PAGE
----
Skip to: Content
Skip to: Site Navigation
Skip to: Search


Poetry in Person

Nearly three decades of informal classroom chats with some of America’s finest poets.

By Carmela Ciuraru / April 7, 2010

Poetry in Person: Twenty-five Years of Conversation with America’s Poets Edited by Alexander Neubauer Knopf 352 pp., $27.95

Enlarge

In the fall of 1970, Pearl London, a teacher at the New School in New York’s Greenwich Village, introduced a poetry seminar that offered students not only lively discussions of works by famous contemporary poets, but access to the poets themselves. She was ambitious in her guest wish-list, which included Pulitzer Prize-winners and even a Nobel Laureate or two. Most accepted her invitation.

Skip to next paragraph

She made the same request of each poet: Please bring in drafts of poems not yet published. “This is a course concerned essentially with the making of the poem.... with both the vision and the revision,” she wrote to them. “In a sense, the shaping spirit of the imagination is what it is all about.”

John Ashbery, Maxine Kumin, Galway Kinnell, and Paul Muldoon are among the luminaries who visited her classroom over the years. London’s death in 2003 meant that these intimate conversations (occurring over nearly three decades) were forever gone.

With the publication of Poetry in Person: Twenty-five Years of Conversation with America’s Poets, editor Alexander Neubauer shares a selection of that fascinating material with the public for the first time.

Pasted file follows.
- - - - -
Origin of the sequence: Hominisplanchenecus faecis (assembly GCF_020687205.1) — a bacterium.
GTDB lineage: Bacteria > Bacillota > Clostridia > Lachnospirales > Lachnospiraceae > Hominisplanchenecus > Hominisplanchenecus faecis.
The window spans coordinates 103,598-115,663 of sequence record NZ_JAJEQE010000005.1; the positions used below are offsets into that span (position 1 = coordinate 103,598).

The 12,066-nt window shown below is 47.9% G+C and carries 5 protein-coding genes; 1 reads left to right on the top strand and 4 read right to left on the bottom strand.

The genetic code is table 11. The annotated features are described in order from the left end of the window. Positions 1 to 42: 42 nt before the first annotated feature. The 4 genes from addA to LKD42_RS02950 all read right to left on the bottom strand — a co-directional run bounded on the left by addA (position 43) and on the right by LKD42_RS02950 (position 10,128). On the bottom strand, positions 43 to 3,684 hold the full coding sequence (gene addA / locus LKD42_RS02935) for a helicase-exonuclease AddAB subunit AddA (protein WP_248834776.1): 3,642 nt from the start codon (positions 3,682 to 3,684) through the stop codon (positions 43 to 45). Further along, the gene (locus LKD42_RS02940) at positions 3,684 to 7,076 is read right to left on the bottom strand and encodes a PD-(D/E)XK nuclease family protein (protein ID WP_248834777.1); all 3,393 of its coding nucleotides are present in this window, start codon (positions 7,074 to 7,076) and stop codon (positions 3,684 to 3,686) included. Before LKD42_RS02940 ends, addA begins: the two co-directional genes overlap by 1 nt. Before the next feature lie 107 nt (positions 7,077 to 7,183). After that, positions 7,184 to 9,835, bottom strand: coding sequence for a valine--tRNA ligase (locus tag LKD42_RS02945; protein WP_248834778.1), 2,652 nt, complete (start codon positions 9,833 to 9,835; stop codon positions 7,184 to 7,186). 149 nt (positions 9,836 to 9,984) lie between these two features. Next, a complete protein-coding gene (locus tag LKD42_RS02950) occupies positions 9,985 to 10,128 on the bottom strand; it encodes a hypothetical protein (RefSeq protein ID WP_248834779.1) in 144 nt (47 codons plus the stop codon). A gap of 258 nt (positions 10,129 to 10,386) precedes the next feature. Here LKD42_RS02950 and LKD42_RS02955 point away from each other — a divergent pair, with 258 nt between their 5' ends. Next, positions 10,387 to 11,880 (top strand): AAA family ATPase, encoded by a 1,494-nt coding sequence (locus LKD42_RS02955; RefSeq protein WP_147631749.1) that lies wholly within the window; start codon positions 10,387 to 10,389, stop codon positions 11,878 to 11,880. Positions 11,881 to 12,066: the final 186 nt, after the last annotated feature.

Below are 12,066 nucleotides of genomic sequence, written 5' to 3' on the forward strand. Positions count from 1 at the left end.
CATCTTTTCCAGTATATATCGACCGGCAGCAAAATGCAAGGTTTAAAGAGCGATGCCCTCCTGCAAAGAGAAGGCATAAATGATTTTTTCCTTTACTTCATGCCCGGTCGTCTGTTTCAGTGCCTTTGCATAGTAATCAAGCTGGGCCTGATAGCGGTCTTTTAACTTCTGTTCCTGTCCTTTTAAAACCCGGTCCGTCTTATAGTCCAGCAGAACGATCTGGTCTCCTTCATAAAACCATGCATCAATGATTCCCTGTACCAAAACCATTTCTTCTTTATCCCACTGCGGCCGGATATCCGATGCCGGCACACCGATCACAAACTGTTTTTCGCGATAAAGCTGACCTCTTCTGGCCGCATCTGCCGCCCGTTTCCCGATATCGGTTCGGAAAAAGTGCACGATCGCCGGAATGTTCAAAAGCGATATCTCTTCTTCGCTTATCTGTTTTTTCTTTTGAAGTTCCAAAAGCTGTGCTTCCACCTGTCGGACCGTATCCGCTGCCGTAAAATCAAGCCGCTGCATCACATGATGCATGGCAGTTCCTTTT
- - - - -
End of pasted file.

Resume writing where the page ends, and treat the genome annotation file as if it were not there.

London had made recordings of all her seminars, and when she died, a trove of more than a hundred cassette tapes were found hidden in her home. Thrilled at the discovery, Neubauer transcribed and edited these classroom conversations. They reveal poets bluntly assessing their work, speaking in an unguarded fashion, conceding their vulnerabilities and concerns as they might never have done during formal interviews, which often seem stilted.

“Every time I have something hard to tell or difficult to write I invariably find myself setting up the most elaborate stanzaic patterns to do it,” Maxine Kumin tells students in 1973. “As if that gives me permission to tell the truth and to say the hard things.”

In a 1978 visit to London’s class, Philip Levine admits that his forthcoming book (“7 Years From Somewhere”) is his most autobiographical, borne of a time in midlife when he came close to dying, and when “I ended certain relationships that were punishing and giving me nothing.”

Edward Hirsch speaks beautifully of the act of writing a poem as an unearthing of the unconscious, and as “a descent,” noting that poetry starts with a sense of alienation and “speaks against our vanishing.”

Permissions

Read Comments

View reader comments | Comment on this story